Speed appears to cloud judgment

With regard to the crack-down on speeders in last week’s Local, I think many members of the public, besides congratulating the police on catching more than 1,700 offenders, will be surprised that it took a week to catch such a relatively small number. That figure would have been about right for 3 days in Main Street, Peasmarsh and Military Road, Rye where the 30 mph signs may just as well be melted down for scrap.

And now, the attitude of the motorists who treat traffic laws with contempt has been strengthened to an extent by the suggestion by the Norfolk Police Commissioner, that all speed limits should be scrapped and drivers should be allowed to drive as fast as they like on Motorways and main roads.

Stephen Bett has since withdrawn his remarks and has apologised, but is the 3rd Police Commissioner in as many weeks to show a lack of judgement in his post.

Your report goes on to say that some of the offenders became eligible for a “speed awareness” course as though they had won a prize. To my way of thinking this is about as much of a deterrent as awarding 100 lines to a yob who has smashed a shop window.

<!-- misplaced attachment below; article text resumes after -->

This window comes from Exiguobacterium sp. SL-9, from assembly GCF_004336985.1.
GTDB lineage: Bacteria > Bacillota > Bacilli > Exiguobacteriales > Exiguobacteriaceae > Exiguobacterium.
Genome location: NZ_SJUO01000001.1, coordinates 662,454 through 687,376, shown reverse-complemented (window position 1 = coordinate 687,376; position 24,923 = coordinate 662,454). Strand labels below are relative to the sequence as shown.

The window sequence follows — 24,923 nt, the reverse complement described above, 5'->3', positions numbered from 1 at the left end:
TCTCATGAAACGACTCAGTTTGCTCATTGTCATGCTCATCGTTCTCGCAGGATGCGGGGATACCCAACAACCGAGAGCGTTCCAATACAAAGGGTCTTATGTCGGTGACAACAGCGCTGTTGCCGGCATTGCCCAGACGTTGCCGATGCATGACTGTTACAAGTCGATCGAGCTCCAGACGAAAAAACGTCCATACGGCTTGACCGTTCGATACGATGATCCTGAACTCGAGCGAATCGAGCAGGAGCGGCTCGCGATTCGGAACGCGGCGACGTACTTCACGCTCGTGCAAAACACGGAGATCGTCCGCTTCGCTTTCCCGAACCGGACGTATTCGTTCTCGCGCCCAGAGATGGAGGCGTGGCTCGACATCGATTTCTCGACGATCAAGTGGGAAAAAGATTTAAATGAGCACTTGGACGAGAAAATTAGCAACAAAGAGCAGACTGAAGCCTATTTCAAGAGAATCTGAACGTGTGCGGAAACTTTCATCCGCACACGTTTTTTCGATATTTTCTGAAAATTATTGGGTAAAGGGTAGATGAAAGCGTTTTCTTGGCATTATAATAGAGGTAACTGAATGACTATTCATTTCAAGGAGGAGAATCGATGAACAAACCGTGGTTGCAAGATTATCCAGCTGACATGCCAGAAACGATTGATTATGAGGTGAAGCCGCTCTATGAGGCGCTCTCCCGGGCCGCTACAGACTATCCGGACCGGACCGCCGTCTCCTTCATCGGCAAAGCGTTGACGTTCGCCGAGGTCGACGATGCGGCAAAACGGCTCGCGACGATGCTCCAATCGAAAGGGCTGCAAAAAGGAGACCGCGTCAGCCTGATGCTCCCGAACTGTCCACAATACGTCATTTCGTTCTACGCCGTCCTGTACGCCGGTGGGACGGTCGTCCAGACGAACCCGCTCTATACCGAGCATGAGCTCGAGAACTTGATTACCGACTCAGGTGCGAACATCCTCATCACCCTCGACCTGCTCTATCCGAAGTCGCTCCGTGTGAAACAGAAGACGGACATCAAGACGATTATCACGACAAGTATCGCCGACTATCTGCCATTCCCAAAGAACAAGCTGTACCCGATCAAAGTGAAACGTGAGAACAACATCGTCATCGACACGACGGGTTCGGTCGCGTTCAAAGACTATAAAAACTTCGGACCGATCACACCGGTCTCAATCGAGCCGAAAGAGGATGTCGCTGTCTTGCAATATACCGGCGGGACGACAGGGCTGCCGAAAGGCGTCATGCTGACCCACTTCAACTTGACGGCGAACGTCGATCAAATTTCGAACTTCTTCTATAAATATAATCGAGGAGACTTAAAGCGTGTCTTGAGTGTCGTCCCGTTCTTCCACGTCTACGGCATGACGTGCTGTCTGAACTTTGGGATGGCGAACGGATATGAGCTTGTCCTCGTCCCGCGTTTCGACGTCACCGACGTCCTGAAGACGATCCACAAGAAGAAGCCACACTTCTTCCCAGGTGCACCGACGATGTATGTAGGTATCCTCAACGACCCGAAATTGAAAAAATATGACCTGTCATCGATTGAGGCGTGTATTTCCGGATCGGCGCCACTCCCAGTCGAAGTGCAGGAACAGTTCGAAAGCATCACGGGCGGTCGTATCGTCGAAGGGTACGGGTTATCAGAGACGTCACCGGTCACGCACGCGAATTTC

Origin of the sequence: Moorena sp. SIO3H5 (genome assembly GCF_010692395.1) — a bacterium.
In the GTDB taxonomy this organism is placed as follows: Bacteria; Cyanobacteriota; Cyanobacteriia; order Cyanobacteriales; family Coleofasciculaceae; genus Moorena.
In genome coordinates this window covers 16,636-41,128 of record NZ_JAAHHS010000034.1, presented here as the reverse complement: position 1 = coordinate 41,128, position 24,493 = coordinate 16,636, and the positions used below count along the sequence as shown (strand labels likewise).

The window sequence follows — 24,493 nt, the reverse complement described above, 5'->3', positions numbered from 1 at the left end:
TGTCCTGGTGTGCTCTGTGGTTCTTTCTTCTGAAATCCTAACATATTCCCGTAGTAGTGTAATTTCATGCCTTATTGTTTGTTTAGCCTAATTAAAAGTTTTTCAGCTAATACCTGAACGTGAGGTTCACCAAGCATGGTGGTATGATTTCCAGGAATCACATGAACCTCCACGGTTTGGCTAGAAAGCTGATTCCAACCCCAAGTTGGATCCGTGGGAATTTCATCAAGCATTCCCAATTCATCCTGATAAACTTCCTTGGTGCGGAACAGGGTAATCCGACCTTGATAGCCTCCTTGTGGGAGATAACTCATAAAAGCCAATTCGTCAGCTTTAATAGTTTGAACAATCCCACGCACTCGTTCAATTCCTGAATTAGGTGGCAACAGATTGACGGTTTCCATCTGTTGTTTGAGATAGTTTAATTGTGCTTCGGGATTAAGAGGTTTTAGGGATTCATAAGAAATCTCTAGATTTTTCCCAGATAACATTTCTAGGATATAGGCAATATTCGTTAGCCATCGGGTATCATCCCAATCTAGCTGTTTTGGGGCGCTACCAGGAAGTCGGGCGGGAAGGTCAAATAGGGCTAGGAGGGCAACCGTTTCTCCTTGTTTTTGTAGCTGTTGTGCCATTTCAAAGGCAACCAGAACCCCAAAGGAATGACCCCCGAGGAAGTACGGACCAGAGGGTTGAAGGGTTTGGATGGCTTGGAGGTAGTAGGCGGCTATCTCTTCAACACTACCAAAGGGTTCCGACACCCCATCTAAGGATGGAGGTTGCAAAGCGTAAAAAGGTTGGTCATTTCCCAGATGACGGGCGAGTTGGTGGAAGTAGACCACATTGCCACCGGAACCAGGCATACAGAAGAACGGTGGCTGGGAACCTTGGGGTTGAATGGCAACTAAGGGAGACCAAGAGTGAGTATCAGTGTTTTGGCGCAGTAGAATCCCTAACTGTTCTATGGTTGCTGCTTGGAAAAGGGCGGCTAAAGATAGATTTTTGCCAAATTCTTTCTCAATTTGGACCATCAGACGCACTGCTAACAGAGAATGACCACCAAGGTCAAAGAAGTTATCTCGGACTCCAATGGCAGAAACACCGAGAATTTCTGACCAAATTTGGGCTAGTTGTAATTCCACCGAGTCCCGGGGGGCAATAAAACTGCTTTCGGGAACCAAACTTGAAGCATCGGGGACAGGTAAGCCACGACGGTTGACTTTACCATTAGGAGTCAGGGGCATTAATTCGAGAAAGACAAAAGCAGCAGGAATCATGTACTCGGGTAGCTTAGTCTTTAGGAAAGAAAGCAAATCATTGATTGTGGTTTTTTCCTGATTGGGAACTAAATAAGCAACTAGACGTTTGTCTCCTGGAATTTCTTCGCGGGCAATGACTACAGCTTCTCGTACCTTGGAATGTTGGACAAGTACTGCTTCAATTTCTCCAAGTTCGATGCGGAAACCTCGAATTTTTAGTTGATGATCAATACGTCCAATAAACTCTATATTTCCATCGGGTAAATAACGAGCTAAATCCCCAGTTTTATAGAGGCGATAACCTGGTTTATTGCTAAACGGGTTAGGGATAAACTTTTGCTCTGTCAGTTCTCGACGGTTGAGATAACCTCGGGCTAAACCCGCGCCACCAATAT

A visit to the “speed awareness” web site and having read some of the “client’s” comments, one of which said “The course was much more enjoyable than I had anticipated- I was expecting a telling off!” says too much about the softly softly approach to a problem that blights so many lives in so many ways, whether it be excessive noise or a tragic and possibly avoidable death.

Had the 1,700 offenders each been awarded a winning ticket of £60, this would have paid the salary of our local Police Commissioner and Advisor/Deputy for a whole year with a nice bit over for expenses.

Harry Kennard,

Chestnut Cottage, Main Street, Peasmarsh